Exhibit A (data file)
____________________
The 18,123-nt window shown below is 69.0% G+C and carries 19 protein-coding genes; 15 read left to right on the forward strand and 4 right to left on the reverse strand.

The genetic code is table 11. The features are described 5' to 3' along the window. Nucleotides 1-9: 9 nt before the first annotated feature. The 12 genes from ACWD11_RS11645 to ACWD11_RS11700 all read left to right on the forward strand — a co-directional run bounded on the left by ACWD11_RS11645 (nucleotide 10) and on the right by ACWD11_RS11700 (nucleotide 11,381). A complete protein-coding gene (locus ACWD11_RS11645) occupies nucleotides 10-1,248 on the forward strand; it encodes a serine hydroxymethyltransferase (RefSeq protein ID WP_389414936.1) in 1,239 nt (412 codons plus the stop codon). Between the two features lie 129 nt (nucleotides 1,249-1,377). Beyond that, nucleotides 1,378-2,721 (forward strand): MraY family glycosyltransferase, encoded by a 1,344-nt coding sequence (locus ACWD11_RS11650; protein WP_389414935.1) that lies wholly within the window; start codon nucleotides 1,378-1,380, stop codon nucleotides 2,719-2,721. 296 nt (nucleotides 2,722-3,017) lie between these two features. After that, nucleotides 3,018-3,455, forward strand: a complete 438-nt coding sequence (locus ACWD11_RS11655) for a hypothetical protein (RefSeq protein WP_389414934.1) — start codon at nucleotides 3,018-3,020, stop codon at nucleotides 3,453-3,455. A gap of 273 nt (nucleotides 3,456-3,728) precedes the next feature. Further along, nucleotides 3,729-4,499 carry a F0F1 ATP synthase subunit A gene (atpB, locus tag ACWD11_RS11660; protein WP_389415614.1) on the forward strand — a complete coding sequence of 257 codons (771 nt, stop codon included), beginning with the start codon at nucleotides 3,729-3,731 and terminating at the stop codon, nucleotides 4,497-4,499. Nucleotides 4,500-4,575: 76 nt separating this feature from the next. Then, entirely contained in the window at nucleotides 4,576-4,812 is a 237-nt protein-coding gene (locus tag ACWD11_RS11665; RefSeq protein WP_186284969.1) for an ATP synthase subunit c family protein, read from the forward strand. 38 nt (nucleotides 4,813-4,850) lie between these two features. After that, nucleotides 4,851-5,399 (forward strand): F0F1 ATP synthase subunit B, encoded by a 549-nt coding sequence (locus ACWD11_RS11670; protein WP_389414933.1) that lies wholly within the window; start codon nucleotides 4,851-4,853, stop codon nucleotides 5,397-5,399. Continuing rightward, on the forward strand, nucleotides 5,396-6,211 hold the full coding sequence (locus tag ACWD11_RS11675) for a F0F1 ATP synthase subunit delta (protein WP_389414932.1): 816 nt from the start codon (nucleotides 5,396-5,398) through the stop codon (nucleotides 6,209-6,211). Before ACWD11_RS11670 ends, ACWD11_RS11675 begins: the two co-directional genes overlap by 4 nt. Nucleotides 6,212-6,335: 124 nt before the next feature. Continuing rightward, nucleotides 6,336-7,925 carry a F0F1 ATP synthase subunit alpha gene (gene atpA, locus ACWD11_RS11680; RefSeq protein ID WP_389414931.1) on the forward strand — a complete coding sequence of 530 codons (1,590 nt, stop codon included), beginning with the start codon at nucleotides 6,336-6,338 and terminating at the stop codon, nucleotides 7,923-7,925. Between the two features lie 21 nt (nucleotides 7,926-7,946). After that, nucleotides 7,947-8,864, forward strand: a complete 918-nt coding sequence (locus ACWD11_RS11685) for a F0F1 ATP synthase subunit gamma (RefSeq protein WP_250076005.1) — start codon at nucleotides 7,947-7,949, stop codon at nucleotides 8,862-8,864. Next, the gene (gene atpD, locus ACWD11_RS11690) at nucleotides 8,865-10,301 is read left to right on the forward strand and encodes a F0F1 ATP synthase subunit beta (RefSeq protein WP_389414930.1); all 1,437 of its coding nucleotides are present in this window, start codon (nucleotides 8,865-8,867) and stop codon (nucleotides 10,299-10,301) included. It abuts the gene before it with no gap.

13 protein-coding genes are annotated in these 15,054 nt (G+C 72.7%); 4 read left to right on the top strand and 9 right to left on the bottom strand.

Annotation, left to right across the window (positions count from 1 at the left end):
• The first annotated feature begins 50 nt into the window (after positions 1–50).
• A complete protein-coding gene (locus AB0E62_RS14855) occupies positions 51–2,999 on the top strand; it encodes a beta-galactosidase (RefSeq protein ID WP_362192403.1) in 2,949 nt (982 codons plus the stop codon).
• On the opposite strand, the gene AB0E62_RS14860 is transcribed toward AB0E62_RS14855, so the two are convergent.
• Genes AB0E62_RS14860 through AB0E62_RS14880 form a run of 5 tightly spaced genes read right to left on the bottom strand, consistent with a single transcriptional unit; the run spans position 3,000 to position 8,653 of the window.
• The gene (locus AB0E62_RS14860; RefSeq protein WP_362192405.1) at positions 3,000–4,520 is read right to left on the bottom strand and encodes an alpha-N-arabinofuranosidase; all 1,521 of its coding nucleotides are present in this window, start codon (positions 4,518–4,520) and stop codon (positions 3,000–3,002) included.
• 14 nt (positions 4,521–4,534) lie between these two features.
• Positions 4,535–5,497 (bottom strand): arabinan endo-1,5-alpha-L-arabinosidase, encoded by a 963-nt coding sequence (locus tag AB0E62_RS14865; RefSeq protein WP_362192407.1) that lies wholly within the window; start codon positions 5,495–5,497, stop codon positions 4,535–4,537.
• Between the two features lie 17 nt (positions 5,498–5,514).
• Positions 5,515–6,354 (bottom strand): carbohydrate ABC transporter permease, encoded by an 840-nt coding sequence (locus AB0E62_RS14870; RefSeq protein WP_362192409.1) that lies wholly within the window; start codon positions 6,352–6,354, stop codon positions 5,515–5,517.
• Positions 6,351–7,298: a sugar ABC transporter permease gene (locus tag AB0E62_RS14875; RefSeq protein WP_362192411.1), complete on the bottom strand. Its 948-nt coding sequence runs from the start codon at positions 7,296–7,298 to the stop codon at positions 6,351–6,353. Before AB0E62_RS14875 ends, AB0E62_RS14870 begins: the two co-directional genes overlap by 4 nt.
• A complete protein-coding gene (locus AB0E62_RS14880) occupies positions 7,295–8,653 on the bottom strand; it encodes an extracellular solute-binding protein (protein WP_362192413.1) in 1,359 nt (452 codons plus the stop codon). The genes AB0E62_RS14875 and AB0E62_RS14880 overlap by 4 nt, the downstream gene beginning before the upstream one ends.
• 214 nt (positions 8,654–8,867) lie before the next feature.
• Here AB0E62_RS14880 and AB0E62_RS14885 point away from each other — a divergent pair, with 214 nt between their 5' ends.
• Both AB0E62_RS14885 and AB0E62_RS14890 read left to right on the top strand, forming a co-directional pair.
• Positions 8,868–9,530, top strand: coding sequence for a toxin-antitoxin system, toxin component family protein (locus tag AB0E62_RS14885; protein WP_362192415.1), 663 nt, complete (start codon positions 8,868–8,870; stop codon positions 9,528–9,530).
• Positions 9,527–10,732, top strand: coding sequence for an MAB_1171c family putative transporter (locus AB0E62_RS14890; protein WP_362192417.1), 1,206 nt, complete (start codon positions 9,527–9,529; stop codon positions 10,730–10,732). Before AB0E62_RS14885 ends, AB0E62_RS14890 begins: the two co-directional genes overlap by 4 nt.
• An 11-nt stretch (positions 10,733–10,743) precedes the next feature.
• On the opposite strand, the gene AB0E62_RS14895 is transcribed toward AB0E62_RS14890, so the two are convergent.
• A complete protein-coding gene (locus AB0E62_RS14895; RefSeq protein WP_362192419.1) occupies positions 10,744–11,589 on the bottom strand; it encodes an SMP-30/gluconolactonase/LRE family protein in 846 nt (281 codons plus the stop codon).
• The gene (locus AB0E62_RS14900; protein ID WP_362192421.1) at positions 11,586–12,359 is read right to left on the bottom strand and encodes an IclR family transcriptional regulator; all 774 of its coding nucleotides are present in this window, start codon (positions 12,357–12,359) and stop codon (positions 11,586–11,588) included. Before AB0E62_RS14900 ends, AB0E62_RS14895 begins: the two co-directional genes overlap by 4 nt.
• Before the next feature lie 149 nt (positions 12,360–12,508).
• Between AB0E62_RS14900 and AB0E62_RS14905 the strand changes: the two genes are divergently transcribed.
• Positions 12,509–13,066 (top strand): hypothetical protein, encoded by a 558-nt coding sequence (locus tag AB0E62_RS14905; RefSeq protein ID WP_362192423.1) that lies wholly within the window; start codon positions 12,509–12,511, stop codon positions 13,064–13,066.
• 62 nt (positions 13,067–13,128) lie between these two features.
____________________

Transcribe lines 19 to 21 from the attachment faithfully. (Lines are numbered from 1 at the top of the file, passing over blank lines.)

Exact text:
• Positions 8,868–9,530, top strand: coding sequence for a toxin-antitoxin system, toxin component family protein (locus tag AB0E62_RS14885; protein WP_362192415.1), 663 nt, complete (start codon positions 8,868–8,870; stop codon positions 9,528–9,530).
• Positions 9,527–10,732, top strand: coding sequence for an MAB_1171c family putative transporter (locus AB0E62_RS14890; protein WP_362192417.1), 1,206 nt, complete (start codon positions 9,527–9,529; stop codon positions 10,730–10,732). Before AB0E62_RS14885 ends, AB0E62_RS14890 begins: the two co-directional genes overlap by 4 nt.
• An 11-nt stretch (positions 10,733–10,743) precedes the next feature.